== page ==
Now, granted, The Rock — who’s mother is Samoan — probably isn’t the number one choice to play a Wall Street exec who specializes in high frequency trading, but that wasn’t necessarily Sorkin’s problem, was it? If you believe an Asian American or Pacific Islander can’t top line a successful movie, then you must also believe that none of The Rock’s movies have been successful. Maybe Aaron Sorkin should just know his role and shut his mouth.
If ya smell what The Rock is cookin’.
Lifetime box office gross: $895 million ($1.1 billion when adjusted for inflation)
Next on the list is the first Asian American woman with the box office clout to be considered an A-list movie star. Like Keanu, Liu has had a complicated relationship with the Asian American community. Also like Keanu, a lot of that has to do with the types of roles Liu has played on the big screen. From Kill Bill to The Man with the Iron Fists, she hasn’t shied away from problematic Asian female stereotypes. At the same time, though, she is one of the most visible Asian American stars on any screen. For what it’s worth, what she’s doing as Watson on CBS’ Sherlock Holmes reimagining Elementary is some of the most nuanced work she’s done in years.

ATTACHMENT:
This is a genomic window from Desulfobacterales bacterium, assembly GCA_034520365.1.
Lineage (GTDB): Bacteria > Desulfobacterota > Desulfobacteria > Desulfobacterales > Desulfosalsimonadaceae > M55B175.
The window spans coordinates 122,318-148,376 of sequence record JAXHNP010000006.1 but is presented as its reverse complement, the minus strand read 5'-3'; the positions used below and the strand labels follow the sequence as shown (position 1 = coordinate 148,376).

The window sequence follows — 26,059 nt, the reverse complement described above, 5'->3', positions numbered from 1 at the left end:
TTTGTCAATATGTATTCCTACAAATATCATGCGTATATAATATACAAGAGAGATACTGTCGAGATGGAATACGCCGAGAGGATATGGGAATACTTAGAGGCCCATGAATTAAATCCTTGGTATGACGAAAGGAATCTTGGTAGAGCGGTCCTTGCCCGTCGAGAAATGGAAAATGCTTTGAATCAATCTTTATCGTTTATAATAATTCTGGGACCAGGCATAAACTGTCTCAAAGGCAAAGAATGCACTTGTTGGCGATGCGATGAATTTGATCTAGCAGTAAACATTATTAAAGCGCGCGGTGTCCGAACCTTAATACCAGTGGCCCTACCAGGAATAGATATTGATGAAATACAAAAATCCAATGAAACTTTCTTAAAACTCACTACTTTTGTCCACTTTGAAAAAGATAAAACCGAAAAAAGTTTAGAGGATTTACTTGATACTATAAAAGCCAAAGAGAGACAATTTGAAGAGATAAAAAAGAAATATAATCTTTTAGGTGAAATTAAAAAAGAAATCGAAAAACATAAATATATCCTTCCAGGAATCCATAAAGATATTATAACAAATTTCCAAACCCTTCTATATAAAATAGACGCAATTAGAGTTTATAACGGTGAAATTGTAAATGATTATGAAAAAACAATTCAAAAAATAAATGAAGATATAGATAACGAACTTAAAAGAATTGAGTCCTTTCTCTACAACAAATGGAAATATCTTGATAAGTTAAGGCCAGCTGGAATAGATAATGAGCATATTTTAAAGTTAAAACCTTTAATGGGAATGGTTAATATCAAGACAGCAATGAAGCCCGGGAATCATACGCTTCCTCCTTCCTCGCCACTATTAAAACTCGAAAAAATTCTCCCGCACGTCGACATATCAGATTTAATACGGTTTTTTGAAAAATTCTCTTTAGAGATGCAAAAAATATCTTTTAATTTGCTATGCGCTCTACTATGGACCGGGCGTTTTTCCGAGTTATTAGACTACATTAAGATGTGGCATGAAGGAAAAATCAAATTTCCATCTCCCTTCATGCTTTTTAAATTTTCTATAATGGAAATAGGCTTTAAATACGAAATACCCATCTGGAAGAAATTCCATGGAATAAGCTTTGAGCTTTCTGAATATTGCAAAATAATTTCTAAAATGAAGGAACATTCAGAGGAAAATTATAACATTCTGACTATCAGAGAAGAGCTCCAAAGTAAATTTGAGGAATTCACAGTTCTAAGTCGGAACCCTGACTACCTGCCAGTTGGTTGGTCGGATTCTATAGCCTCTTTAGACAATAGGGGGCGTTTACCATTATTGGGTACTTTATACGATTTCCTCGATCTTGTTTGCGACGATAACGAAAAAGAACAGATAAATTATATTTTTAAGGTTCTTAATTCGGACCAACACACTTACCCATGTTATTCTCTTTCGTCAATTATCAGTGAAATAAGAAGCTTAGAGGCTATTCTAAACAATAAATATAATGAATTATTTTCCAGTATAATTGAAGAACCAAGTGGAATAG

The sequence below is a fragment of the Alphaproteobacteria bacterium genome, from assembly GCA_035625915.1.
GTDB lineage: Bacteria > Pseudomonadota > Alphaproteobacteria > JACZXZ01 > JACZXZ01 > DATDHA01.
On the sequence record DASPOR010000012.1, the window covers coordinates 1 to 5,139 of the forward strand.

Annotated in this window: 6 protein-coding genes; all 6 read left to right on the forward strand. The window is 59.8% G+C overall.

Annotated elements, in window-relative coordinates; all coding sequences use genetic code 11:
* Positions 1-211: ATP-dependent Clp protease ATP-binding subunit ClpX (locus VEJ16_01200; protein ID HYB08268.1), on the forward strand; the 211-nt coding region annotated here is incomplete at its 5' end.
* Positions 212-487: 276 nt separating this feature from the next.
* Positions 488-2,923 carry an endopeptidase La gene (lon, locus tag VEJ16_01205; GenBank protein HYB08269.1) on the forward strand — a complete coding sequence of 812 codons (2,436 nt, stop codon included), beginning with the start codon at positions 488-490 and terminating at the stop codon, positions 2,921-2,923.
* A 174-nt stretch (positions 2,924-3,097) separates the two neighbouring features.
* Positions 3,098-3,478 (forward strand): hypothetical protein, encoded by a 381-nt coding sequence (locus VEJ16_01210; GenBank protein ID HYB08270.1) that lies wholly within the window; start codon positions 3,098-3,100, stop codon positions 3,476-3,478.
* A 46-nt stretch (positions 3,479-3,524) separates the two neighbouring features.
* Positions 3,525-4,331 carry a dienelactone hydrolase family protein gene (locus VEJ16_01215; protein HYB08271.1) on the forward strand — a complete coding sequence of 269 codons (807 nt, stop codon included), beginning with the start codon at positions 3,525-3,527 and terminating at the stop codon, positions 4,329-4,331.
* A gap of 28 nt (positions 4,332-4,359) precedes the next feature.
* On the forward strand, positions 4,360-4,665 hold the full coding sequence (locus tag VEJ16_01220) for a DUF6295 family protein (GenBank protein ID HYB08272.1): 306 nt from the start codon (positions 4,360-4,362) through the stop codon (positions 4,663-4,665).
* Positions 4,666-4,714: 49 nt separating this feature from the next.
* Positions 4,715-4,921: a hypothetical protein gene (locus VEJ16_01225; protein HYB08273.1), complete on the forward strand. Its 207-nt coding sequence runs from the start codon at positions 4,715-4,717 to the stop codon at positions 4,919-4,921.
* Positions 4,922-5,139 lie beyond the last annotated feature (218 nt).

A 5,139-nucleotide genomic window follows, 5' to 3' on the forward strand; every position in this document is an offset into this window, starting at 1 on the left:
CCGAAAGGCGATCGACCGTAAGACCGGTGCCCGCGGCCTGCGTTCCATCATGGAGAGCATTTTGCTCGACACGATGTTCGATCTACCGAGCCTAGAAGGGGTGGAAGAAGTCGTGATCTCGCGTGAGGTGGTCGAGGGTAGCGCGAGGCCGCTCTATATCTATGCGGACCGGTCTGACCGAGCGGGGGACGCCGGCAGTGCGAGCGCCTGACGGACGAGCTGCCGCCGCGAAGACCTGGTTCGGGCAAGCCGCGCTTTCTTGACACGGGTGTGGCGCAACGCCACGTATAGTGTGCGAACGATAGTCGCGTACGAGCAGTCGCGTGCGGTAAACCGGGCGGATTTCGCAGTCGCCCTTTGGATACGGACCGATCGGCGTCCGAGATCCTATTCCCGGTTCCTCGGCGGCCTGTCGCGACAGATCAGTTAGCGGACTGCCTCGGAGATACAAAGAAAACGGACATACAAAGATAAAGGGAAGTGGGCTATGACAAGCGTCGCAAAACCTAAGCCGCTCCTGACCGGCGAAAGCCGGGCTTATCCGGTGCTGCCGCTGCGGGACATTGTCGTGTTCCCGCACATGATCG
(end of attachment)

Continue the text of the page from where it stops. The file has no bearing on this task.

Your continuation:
And if you need further proof that Lucy Liu is a pop cultural phenomenon, her name’s been immortalized in songs by both Outkast and Beyoncé!
Honorable Mentions: John Cho and Sung Kang
Lifetime box office gross: $1.6 billion (Cho)
Lifetime box office gross: $774 million (Kang)
Back in 2003, a little film called Better Luck Tomorrow rocketed a bunch of Asian Americans into the top tier of blockbuster filmmaking. Along with star Parry Shen and director Justin Lin, John Cho and Sung Kang became household names in households that weren’t Asian American. Kang and Lin have been able to parlay their success into steering the Fast and Furious franchise into billion-dollar territory — something unfathomable after the first few films in the series. Meanwhile, Cho top-lined the cult-favorite Harold and Kumar trilogy with Kal Penn, making them the Asian American Cheech and Chong for the 21st century, and is a major player in his own billion-dollar movies, the rebooted Star Trek franchise.
But what do I know? If Aaron Sorkin says there are no Asian movie stars, then there are no Asian movie stars. Or maybe, to paraphrase Chris Rock, Hollywood is just a racist white industry.
You guys decide while I go pop in my Fast Five blu-ray and call it a day.
- Just so we’re clear, Bradley Katsuyama is actually Canadian, but the point remains that casting of the movie would require hiring an actor who’d likely be Asian American. Also, it has been pointed out that Sorkin said there were no Asian — not Asian American — movie stars, but I’m pretty sure the context is about the lack of Asian Americans. Because saying there are no movie stars in Asia is an even more ignorant assertion. ↩
98 thoughts on “There are No Asian American Movie Stars”
WTF? Checked out a lot of chinese movies lately. There’s never a white guy in it. Fuckin chinese racists! 😉